by Luisa Igloria
If language is a kind of exile from the certainties professed by “the real,” then consider the poem as sleeve, as formal garment— Here, interiors can be capacious and generous as time, long as history or memory. Slipping into Luisa A. Igloria’s poems in Haori, we pierce through the armored exterior of fruit to see how scraps become rich compost for dreams. We look inside the envelope of the body, mindful of what it says and does not say. We learn to breathe in the intervals knowing that though we are unfinished, it is always now.
What others say…
"Luisa Igloria’s poems are populated by creatures both natural and mythic – from pigeon to phoenix – and sound at once timeless and contemporary. Through keen observation and surprising associations, they imbue daily life with the constant possibility that the ordinary is divine."
–Adrienne Su, author of Having None of It
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“Infused with an ethereal yet earthly lyric, Luisa A. Igloria's voice of wisdom inhabits the serenity unfurling moments graced by “the hundred thousand-thousand times wings fold.” In a holy universe where a preponderance of the small yields a prayerful awareness of eternity, the full range of human experience aspires to blossom from abject hunger to fruition and ecstasy. Harmonized with nature’s regenerative cycles, Igloria's distillations are luminous proverbs to savor one syllable at a time: “The fig and the plum burst / out of their skins because heat / has unstitched them, not / because their hearts constrict / from a sadness they cannot bear.” Ultimately, Haori is a consummate ars poetica and eloquent testament to the lasting value of poetry itself, gifting us with a corporeal yet transcendent world where "everything that grows is offering.”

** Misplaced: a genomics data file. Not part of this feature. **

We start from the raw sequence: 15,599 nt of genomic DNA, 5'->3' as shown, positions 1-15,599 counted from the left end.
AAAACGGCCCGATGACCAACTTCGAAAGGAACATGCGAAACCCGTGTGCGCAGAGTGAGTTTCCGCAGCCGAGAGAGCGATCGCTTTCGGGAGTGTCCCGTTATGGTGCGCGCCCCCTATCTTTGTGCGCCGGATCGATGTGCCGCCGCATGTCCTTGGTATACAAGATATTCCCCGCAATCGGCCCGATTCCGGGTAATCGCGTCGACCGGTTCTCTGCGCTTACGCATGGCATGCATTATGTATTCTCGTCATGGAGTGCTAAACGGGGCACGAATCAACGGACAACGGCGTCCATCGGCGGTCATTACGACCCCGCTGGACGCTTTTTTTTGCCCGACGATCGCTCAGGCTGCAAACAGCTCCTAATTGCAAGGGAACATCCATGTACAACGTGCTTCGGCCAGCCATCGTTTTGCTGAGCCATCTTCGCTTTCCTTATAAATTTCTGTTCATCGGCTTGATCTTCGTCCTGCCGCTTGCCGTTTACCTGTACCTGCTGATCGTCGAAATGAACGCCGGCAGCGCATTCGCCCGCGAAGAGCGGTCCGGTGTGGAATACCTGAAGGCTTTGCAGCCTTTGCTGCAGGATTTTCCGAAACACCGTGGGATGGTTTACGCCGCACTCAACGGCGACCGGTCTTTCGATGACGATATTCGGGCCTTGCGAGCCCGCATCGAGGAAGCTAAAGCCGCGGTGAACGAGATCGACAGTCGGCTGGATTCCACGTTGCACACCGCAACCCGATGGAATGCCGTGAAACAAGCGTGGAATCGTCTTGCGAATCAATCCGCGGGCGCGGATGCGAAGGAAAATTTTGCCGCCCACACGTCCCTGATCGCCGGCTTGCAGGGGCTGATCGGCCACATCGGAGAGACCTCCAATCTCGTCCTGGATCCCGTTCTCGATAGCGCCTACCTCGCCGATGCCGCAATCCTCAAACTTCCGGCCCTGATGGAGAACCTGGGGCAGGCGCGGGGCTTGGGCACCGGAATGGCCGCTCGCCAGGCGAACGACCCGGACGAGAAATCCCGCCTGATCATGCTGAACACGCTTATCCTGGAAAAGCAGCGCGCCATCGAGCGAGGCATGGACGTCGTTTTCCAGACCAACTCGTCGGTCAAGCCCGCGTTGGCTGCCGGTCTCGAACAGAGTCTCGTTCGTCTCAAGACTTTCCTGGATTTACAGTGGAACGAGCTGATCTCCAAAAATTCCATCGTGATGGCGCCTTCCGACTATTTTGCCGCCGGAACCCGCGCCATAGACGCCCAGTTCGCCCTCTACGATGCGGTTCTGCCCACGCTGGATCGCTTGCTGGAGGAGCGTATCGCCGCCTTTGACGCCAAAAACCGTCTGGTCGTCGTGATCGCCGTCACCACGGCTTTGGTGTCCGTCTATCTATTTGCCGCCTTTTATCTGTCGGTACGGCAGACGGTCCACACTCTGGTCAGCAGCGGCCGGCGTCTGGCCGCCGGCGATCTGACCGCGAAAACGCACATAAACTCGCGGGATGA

from “Arguments with Destiny”
should be a kind
of prayer— Should have a heart
red-blue and heaviest at midnight,
sloping from the branch,
under which the faithful
lover waits, open-mouthed,
for a token to fall.
–Karen An-hwei Lee, author of Phyla of Joy
About the Author
Luisa A. Igloria is the winner of the 2015 Resurgence Prize (UK), the world's first major award for ecopoetry, selected by former UK poet laureate Sir Andrew Motion, Alice Oswald, and Jo Shapcott. She is the author of Bright as Mirrors Left in the Grass (Kudzu House Press eChapbook selection for Spring 2015), Ode to the Heart Smaller than a Pencil Eraser (selected by Mark Doty for the 2014 May Swenson Prize, Utah State University Press), Night Willow (Phoenicia Publishing, Montreal, 2014), The Saints of Streets (University of Santo Tomas Publishing House, 2013), Juan Luna’s Revolver (2009 Ernest Sandeen Prize, University of Notre Dame Press), and nine other books. She teaches on the faculty of the MFA Creative Writing Program at Old Dominion University, which she directed from 2009-2015. Find her at www.luisaigloria.com.